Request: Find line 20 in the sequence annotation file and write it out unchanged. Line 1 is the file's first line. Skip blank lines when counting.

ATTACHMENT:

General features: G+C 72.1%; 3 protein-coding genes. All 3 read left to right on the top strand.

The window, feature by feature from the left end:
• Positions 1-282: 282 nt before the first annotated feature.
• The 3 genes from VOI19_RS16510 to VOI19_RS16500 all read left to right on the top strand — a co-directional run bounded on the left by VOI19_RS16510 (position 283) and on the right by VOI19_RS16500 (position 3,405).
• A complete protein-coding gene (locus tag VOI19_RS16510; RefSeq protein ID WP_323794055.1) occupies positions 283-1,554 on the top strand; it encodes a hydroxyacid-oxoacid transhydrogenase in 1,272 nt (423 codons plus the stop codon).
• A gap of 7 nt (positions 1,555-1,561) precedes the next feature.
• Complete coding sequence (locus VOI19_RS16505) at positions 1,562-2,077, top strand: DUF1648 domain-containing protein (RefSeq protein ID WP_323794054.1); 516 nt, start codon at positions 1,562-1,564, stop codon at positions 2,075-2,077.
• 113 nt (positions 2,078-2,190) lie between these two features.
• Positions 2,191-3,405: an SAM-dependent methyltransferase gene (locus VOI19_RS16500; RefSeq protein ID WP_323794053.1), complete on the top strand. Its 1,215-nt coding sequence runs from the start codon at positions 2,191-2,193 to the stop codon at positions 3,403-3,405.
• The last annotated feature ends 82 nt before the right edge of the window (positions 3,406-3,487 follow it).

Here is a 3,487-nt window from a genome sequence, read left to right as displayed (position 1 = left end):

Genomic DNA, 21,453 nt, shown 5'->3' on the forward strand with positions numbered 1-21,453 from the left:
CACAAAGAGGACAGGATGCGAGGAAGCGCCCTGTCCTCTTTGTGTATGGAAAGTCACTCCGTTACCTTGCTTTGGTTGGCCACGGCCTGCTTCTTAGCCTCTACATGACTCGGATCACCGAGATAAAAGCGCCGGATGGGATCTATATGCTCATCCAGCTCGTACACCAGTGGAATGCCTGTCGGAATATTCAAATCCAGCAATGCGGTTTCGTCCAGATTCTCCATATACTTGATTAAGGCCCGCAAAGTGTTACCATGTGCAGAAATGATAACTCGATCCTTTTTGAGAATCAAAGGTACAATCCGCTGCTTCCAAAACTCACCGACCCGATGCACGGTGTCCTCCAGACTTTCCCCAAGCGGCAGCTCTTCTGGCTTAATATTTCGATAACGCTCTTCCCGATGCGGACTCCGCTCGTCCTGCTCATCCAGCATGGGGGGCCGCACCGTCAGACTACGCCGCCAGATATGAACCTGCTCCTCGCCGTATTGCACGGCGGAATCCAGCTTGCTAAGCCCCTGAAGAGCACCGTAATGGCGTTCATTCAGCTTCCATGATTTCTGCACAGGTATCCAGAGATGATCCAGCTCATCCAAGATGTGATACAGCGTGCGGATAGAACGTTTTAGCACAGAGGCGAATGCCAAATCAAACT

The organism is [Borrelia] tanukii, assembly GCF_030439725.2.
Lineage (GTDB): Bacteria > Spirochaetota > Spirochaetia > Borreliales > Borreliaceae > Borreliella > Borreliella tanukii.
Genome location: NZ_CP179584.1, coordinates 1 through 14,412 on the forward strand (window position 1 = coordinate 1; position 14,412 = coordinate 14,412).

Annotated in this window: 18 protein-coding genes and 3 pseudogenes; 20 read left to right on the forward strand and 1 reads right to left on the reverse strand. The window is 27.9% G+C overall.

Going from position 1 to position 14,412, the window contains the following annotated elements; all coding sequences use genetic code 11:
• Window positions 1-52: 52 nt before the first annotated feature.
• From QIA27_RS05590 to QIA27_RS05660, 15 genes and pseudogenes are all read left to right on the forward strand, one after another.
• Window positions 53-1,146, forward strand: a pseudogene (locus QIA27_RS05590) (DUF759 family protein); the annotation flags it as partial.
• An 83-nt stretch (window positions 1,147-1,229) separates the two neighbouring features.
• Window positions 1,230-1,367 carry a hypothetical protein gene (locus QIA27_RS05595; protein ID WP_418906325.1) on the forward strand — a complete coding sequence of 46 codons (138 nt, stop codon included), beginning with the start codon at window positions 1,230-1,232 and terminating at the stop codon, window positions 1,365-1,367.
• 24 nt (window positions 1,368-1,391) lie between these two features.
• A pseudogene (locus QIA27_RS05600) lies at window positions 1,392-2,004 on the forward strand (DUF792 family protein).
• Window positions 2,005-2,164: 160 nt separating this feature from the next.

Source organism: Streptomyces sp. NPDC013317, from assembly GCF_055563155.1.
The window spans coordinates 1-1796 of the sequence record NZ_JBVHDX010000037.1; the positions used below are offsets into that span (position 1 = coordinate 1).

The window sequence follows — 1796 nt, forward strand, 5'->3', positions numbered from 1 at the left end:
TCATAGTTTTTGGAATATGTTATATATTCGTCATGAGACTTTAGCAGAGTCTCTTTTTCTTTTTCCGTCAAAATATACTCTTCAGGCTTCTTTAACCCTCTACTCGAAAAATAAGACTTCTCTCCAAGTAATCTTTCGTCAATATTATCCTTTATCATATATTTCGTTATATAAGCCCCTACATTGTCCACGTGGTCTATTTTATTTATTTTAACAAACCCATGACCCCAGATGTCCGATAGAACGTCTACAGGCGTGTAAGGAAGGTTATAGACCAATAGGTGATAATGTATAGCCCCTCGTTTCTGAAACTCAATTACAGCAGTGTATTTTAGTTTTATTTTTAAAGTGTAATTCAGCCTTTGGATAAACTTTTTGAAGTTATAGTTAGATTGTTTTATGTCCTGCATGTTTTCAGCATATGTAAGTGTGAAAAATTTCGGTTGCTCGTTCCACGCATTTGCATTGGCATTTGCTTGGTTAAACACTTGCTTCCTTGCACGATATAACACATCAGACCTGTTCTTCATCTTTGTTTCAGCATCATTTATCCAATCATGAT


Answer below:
• From QIA27_RS05590 to QIA27_RS05660, 15 genes and pseudogenes are all read left to right on the forward strand, one after another.